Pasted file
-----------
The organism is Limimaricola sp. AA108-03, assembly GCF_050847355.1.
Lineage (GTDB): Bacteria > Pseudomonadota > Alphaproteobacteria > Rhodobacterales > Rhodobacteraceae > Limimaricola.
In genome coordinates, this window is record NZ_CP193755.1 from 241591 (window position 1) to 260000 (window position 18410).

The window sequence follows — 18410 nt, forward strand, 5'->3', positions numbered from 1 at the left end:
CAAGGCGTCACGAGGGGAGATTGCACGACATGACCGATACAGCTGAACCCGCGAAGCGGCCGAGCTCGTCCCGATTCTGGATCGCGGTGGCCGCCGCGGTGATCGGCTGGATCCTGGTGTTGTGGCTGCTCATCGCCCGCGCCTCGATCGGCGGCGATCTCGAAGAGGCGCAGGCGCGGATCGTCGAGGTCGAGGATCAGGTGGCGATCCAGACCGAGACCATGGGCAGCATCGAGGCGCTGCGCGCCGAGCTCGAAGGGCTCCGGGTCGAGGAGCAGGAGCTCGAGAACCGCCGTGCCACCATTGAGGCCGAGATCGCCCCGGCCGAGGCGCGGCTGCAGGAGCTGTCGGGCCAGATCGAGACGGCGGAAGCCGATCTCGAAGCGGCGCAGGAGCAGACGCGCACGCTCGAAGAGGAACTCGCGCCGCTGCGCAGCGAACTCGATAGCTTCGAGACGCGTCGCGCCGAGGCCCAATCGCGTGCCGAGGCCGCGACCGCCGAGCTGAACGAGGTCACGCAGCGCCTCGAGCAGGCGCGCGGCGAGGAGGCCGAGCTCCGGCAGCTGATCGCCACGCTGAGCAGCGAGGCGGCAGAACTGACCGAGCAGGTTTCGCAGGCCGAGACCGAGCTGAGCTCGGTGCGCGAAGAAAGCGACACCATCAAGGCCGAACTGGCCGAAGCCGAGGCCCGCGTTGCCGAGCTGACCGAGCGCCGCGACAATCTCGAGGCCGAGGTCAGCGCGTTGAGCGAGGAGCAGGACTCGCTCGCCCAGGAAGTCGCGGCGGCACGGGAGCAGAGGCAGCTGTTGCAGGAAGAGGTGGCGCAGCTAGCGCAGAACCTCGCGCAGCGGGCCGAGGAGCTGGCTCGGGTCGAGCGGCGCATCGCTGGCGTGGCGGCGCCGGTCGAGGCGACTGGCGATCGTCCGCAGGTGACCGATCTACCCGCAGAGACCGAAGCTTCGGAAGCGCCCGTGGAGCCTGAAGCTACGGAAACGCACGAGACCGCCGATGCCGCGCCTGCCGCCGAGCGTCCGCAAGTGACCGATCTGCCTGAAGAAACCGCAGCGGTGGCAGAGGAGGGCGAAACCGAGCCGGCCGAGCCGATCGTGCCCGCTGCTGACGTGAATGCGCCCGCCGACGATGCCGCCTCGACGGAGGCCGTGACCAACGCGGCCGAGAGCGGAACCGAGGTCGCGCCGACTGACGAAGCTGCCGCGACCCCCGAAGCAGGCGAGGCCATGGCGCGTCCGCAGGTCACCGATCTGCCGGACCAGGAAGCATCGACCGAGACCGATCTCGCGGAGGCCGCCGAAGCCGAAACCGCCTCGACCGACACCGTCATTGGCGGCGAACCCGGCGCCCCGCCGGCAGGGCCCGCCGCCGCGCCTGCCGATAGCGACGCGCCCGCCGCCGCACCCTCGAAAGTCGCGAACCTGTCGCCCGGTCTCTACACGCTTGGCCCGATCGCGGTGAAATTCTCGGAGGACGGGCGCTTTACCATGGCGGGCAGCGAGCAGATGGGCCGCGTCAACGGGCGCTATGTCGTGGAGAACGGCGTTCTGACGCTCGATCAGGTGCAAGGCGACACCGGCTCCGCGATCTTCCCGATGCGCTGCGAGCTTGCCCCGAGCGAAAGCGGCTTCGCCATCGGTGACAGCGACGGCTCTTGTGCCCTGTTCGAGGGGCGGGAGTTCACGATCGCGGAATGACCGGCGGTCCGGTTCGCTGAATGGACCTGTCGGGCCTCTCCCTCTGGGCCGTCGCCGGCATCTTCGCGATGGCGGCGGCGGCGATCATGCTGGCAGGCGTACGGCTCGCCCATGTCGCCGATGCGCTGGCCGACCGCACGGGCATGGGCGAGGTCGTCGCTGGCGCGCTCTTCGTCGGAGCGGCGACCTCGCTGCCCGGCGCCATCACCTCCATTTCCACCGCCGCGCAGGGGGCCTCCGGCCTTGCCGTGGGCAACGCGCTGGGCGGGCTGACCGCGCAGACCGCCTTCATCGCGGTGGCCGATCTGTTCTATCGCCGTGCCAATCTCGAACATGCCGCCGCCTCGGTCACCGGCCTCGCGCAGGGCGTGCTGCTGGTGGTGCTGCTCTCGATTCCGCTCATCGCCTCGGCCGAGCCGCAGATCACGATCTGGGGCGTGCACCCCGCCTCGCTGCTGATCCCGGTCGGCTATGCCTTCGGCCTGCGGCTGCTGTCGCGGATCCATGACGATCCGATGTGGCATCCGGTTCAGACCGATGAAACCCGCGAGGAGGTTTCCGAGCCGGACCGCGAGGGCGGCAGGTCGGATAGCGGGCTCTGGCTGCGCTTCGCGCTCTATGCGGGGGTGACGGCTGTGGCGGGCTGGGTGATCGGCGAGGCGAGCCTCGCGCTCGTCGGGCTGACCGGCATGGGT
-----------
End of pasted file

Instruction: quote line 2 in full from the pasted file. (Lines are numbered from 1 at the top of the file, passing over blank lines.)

Lineage (GTDB): Bacteria > Pseudomonadota > Alphaproteobacteria > Rhodobacterales > Rhodobacteraceae > Limimaricola.